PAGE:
Some Noir Definition:
Fiction on the Dark Side

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What is the definition of "noir"? Where does the term "noir" come from, and what is noir fiction?

The word "noir" is the French word for "black", and was first used to refer to the dark, gritty dramas, thrillers, and mysteries which came out of the 1940's and 50's Hollywood B-studios, which Europe looked at and dubbed "film noir".

These movies were existential, psychological, and urbane. They were movies for adults, dealing with jealousy, revenge, murder - but due to movie censorship, sex was not allowed and criminal acts had to get punished on-screen. However, innuendo abounds in film noir, and half the time you can't tell who the "good guy" is - if there even is one.

Plots were convoluted, pessimistic, and rarely ended well. Flashbacks were common: in one classic (Sunset Boulevard), the entire story was told from the point of view of a dead man floating in a mansion's swimming pool.

Film noir had a particular visual style: low light, darkness, lots of rain, with deep shadows and the glare of headlights. Camera angles were skewed. Directors would do things like shoot through beveled glass to show distortion of the character's mind. And later on, films in color (the famed "neo-noirs" of the 60's through today) used color in a wild variety of ways (Chinatown, Sin City, Blade Runner, Basic Instinct, Scandal) to show character development or make a statement.

So what does this have to do with fiction?

Many films noir were taken from the hard-boiled mysteries of the 1930's. The fedora-wearing detective and the slinky femme fatale which appear now in so many of the parodies of noir come directly from these books. Yet the trend has gone from book to movie, and now back to books.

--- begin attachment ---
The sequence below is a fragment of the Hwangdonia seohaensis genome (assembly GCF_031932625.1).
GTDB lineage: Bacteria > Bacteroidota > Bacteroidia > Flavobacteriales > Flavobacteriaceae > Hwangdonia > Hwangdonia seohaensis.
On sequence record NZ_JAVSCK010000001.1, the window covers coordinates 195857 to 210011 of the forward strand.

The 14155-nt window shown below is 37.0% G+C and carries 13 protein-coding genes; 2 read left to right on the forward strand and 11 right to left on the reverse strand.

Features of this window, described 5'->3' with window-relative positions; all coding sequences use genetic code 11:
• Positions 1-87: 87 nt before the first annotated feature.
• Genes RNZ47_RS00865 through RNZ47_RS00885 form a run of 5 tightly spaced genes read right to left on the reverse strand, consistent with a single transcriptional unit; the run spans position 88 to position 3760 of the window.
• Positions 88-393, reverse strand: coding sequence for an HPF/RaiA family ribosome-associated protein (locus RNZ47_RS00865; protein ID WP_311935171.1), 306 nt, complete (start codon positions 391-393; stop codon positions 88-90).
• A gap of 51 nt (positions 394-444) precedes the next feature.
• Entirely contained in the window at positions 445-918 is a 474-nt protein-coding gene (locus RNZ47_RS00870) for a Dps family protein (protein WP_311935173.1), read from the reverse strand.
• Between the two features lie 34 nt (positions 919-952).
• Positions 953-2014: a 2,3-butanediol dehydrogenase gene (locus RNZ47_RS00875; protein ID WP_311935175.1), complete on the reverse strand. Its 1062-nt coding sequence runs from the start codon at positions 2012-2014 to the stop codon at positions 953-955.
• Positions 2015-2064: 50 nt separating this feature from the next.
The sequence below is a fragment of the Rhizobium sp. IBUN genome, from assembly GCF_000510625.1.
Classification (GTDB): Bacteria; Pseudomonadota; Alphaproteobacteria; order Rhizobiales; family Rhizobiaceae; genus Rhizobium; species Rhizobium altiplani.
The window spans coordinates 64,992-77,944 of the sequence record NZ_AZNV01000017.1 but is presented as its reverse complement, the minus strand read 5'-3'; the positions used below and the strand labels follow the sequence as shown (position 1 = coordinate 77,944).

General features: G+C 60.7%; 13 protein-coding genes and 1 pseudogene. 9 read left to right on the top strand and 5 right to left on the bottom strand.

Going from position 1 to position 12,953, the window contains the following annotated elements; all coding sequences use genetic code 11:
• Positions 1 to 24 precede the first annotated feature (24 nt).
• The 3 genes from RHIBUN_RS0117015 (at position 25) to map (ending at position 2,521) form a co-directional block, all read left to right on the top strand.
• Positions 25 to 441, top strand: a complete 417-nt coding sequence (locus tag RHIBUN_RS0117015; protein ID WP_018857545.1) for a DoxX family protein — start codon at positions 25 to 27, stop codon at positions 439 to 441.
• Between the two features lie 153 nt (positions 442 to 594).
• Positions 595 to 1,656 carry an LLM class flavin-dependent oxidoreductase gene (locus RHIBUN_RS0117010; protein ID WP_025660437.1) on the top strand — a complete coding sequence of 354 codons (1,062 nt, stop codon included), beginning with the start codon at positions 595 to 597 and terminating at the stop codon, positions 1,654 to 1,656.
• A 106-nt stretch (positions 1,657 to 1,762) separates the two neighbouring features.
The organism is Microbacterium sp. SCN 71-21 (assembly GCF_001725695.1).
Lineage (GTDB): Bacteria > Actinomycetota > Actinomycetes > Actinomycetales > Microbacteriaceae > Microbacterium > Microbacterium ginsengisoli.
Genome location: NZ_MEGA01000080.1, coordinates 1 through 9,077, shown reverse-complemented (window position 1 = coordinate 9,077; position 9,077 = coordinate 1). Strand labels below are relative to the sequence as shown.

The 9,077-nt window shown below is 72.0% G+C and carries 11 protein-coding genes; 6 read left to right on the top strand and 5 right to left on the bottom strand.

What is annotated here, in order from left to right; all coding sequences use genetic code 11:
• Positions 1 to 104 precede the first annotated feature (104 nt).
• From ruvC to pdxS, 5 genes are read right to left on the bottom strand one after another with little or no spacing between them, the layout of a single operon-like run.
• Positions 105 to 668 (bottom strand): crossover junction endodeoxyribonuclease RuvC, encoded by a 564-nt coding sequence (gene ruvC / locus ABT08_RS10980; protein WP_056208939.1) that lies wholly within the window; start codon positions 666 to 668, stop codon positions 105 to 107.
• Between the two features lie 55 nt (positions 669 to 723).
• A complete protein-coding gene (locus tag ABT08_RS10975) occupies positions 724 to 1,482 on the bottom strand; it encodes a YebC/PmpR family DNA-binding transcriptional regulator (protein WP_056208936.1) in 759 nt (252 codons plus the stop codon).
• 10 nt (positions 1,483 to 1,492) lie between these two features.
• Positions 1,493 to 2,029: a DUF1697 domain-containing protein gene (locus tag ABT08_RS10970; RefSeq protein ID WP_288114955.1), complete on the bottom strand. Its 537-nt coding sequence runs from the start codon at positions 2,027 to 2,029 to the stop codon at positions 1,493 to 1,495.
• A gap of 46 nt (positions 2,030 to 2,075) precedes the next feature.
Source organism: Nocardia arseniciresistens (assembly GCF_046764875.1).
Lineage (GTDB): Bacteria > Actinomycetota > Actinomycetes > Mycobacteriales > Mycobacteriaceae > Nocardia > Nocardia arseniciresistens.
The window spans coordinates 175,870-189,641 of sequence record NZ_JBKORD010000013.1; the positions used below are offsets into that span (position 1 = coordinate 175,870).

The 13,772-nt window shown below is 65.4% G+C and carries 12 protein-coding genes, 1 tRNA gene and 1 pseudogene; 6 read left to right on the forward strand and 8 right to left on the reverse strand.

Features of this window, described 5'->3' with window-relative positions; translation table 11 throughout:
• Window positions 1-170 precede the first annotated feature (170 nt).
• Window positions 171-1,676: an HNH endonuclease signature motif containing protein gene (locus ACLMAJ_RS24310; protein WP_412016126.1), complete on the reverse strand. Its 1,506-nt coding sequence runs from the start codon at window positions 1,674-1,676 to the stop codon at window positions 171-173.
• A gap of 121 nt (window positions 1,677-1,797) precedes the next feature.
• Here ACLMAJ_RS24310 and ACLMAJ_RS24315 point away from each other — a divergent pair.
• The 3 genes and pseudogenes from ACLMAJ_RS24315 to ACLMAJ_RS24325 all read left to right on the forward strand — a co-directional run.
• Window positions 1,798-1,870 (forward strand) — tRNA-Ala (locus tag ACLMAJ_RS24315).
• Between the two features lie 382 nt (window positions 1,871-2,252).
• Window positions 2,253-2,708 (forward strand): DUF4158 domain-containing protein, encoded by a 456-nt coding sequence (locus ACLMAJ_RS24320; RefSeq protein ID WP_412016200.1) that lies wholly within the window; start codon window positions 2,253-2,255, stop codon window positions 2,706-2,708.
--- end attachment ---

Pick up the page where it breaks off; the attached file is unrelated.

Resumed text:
Noir fiction has exploded in the years since film noir's heyday, and it's often much the same: dark, psychological, written for adults. The famous "happily ever after" is seldom seen in noir (sometimes not even "happily for now"), because these stories are often set in terrible places where terrible things happen.

In noir fiction, the main character is a self-destructive anti-hero, usually either a victim of circumstance, a suspect, or a perpetrator during the course of the story (sometimes, all of the above). They may also be a fedora-wearing detective, but they don't have to be. The setting is bleak: if set in the future, it's some dystopian future. Most present-day noir fiction is set in corrupt political situations, the main character is trapped among criminals, or they live in impossible poverty for which drastic action is the only escape.

Expect gritty drama and brutal crime motivated by greed, jealousy, and lust. Plots are full of flashbacks, double-crosses, and desperate people who've seen too much. Better keep your eyes open and your wits about you if you expect to solve the crime before the main character does (or gets blown away).

Like your crime fiction on the dark side? Then noir is probably for you.

Patricia Loofbourrow is the owner of Felony Fiction and the NY Times and USA Today best-selling author of the far future steampunk noir series, Red Dog Conspiracy. You can find all her work at her website,

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